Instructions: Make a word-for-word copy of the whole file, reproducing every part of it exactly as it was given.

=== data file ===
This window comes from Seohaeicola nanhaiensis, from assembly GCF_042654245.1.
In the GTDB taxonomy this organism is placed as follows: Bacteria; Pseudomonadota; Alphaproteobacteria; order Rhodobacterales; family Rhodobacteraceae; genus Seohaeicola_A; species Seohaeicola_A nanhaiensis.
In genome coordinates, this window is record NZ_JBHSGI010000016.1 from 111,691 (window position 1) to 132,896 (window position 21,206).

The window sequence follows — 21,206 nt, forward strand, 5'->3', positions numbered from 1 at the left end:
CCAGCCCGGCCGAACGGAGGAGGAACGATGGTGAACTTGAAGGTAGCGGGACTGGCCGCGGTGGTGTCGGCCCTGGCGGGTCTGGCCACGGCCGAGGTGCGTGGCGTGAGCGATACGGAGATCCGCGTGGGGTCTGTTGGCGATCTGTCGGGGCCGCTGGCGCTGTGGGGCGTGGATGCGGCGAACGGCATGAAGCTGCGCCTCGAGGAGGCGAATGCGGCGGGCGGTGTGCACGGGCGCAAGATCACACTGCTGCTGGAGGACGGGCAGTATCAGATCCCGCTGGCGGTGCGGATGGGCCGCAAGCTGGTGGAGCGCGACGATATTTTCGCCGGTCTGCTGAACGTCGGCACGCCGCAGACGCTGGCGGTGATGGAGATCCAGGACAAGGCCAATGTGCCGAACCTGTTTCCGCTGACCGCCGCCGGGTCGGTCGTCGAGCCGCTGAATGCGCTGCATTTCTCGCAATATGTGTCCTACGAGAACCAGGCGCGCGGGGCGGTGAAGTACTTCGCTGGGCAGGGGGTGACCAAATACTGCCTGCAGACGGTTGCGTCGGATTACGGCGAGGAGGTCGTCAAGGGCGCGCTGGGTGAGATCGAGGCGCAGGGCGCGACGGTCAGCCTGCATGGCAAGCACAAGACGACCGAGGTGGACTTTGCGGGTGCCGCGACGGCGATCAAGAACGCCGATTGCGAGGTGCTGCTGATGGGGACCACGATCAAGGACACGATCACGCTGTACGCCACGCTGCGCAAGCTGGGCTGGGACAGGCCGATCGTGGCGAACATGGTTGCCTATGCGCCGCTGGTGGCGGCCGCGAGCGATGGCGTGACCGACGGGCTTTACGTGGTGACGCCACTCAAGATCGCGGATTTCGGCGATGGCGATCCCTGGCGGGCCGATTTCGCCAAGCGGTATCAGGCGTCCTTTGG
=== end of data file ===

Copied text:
This window comes from Seohaeicola nanhaiensis, from assembly GCF_042654245.1.
In the GTDB taxonomy this organism is placed as follows: Bacteria; Pseudomonadota; Alphaproteobacteria; order Rhodobacterales; family Rhodobacteraceae; genus Seohaeicola_A; species Seohaeicola_A nanhaiensis.
In genome coordinates, this window is record NZ_JBHSGI010000016.1 from 111,691 (window position 1) to 132,896 (window position 21,206).

The window sequence follows — 21,206 nt, forward strand, 5'->3', positions numbered from 1 at the left end:
CCAGCCCGGCCGAACGGAGGAGGAACGATGGTGAACTTGAAGGTAGCGGGACTGGCCGCGGTGGTGTCGGCCCTGGCGGGTCTGGCCACGGCCGAGGTGCGTGGCGTGAGCGATACGGAGATCCGCGTGGGGTCTGTTGGCGATCTGTCGGGGCCGCTGGCGCTGTGGGGCGTGGATGCGGCGAACGGCATGAAGCTGCGCCTCGAGGAGGCGAATGCGGCGGGCGGTGTGCACGGGCGCAAGATCACACTGCTGCTGGAGGACGGGCAGTATCAGATCCCGCTGGCGGTGCGGATGGGCCGCAAGCTGGTGGAGCGCGACGATATTTTCGCCGGTCTGCTGAACGTCGGCACGCCGCAGACGCTGGCGGTGATGGAGATCCAGGACAAGGCCAATGTGCCGAACCTGTTTCCGCTGACCGCCGCCGGGTCGGTCGTCGAGCCGCTGAATGCGCTGCATTTCTCGCAATATGTGTCCTACGAGAACCAGGCGCGCGGGGCGGTGAAGTACTTCGCTGGGCAGGGGGTGACCAAATACTGCCTGCAGACGGTTGCGTCGGATTACGGCGAGGAGGTCGTCAAGGGCGCGCTGGGTGAGATCGAGGCGCAGGGCGCGACGGTCAGCCTGCATGGCAAGCACAAGACGACCGAGGTGGACTTTGCGGGTGCCGCGACGGCGATCAAGAACGCCGATTGCGAGGTGCTGCTGATGGGGACCACGATCAAGGACACGATCACGCTGTACGCCACGCTGCGCAAGCTGGGCTGGGACAGGCCGATCGTGGCGAACATGGTTGCCTATGCGCCGCTGGTGGCGGCCGCGAGCGATGGCGTGACCGACGGGCTTTACGTGGTGACGCCACTCAAGATCGCGGATTTCGGCGATGGCGATCCCTGGCGGGCCGATTTCGCCAAGCGGTATCAGGCGTCCTTTGG